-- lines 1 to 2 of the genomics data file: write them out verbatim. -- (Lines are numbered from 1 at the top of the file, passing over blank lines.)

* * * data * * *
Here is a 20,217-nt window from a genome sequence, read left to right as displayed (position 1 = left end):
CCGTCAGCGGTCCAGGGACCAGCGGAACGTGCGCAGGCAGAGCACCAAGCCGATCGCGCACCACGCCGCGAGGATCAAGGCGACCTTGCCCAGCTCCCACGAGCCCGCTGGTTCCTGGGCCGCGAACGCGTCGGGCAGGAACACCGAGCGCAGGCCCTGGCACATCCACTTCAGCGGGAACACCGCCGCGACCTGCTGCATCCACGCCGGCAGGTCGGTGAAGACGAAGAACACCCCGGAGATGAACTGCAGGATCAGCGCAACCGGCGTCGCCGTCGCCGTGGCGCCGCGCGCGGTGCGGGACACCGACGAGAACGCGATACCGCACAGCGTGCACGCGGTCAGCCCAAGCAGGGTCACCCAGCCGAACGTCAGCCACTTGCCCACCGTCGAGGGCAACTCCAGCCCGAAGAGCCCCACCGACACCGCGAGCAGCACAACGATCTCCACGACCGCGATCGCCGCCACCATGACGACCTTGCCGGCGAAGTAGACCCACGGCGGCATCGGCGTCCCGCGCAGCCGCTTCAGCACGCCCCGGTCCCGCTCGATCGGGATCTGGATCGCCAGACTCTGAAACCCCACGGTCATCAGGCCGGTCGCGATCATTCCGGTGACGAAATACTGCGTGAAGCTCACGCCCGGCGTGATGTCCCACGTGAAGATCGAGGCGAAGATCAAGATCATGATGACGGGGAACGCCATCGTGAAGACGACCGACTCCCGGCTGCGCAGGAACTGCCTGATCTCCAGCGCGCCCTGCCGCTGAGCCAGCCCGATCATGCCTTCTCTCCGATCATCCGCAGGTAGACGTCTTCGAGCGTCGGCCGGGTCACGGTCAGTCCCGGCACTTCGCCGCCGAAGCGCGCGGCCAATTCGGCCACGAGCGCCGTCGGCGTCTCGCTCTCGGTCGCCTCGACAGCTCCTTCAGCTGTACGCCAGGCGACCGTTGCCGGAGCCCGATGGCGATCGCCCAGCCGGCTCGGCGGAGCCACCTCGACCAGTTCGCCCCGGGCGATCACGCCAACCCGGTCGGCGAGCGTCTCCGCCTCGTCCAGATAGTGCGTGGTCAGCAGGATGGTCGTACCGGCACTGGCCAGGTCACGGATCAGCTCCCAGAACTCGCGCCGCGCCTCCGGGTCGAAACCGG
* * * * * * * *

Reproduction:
Here is a 20,217-nt window from a genome sequence, read left to right as displayed (position 1 = left end):
CCGTCAGCGGTCCAGGGACCAGCGGAACGTGCGCAGGCAGAGCACCAAGCCGATCGCGCACCACGCCGCGAGGATCAAGGCGACCTTGCCCAGCTCCCACGAGCCCGCTGGTTCCTGGGCCGCGAACGCGTCGGGCAGGAACACCGAGCGCAGGCCCTGGCACATCCACTTCAGCGGGAACACCGCCGCGACCTGCTGCATCCACGCCGGCAGGTCGGTGAAGACGAAGAACACCCCGGAGATGAACTGCAGGATCAGCGCAACCGGCGTCGCCGTCGCCGTGGCGCCGCGCGCGGTGCGGGACACCGACGAGAACGCGATACCGCACAGCGTGCACGCGGTCAGCCCAAGCAGGGTCACCCAGCCGAACGTCAGCCACTTGCCCACCGTCGAGGGCAACTCCAGCCCGAAGAGCCCCACCGACACCGCGAGCAGCACAACGATCTCCACGACCGCGATCGCCGCCACCATGACGACCTTGCCGGCGAAGTAGACCCACGGCGGCATCGGCGTCCCGCGCAGCCGCTTCAGCACGCCCCGGTCCCGCTCGATCGGGATCTGGATCGCCAGACTCTGAAACCCCACGGTCATCAGGCCGGTCGCGATCATTCCGGTGACGAAATACTGCGTGAAGCTCACGCCCGGCGTGATGTCCCACGTGAAGATCGAGGCGAAGATCAAGATCATGATGACGGGGAACGCCATCGTGAAGACGACCGACTCCCGGCTGCGCAGGAACTGCCTGATCTCCAGCGCGCCCTGCCGCTGAGCCAGCCCGATCATGCCTTCTCTCCGATCATCCGCAGGTAGACGTCTTCGAGCGTCGGCCGGGTCACGGTCAGTCCCGGCACTTCGCCGCCGAAGCGCGCGGCCAATTCGGCCACGAGCGCCGTCGGCGTCTCGCTCTCGGTCGCCTCGACAGCTCCTTCAGCTGTACGCCAGGCGACCGTTGCCGGAGCCCGATGGCGATCGCCCAGCCGGCTCGGCGGAGCCACCTCGACCAGTTCGCCCCGGGCGATCACGCCAACCCGGTCGGCGAGCGTCTCCGCCTCGTCCAGATAGTGCGTGGTCAGCAGGATGGTCGTACCGGCACTGGCCAGGTCACGGATCAGCTCCCAGAACTCGCGCCGCGCCTCCGGGTCGAAACCGG